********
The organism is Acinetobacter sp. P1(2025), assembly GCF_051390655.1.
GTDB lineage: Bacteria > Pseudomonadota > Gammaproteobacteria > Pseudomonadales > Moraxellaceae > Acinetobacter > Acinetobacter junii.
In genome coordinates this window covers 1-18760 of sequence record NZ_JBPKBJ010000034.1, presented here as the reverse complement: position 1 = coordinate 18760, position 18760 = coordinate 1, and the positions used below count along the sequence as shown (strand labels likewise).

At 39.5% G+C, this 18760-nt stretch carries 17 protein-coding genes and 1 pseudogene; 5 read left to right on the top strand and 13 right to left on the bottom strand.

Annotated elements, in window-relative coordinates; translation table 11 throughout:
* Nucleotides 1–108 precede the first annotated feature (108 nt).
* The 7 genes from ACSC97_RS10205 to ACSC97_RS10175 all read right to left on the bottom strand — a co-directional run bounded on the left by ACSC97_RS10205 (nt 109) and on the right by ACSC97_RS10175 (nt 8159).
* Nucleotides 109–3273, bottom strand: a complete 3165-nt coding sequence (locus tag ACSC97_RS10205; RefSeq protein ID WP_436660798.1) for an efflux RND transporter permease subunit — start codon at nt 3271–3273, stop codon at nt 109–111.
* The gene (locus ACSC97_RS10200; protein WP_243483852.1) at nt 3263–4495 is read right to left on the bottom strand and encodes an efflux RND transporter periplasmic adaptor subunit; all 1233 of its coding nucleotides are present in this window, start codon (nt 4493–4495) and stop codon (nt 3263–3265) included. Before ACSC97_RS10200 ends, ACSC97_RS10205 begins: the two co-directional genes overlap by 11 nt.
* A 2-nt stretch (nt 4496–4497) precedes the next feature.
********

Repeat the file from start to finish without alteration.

The organism is Acinetobacter sp. P1(2025), assembly GCF_051390655.1.
GTDB lineage: Bacteria > Pseudomonadota > Gammaproteobacteria > Pseudomonadales > Moraxellaceae > Acinetobacter > Acinetobacter junii.
In genome coordinates this window covers 1-18760 of sequence record NZ_JBPKBJ010000034.1, presented here as the reverse complement: position 1 = coordinate 18760, position 18760 = coordinate 1, and the positions used below count along the sequence as shown (strand labels likewise).

At 39.5% G+C, this 18760-nt stretch carries 17 protein-coding genes and 1 pseudogene; 5 read left to right on the top strand and 13 right to left on the bottom strand.

Annotated elements, in window-relative coordinates; translation table 11 throughout:
* Nucleotides 1–108 precede the first annotated feature (108 nt).
* The 7 genes from ACSC97_RS10205 to ACSC97_RS10175 all read right to left on the bottom strand — a co-directional run bounded on the left by ACSC97_RS10205 (nt 109) and on the right by ACSC97_RS10175 (nt 8159).
* Nucleotides 109–3273, bottom strand: a complete 3165-nt coding sequence (locus tag ACSC97_RS10205; RefSeq protein ID WP_436660798.1) for an efflux RND transporter permease subunit — start codon at nt 3271–3273, stop codon at nt 109–111.
* The gene (locus ACSC97_RS10200; protein WP_243483852.1) at nt 3263–4495 is read right to left on the bottom strand and encodes an efflux RND transporter periplasmic adaptor subunit; all 1233 of its coding nucleotides are present in this window, start codon (nt 4493–4495) and stop codon (nt 3263–3265) included. Before ACSC97_RS10200 ends, ACSC97_RS10205 begins: the two co-directional genes overlap by 11 nt.
* A 2-nt stretch (nt 4496–4497) precedes the next feature.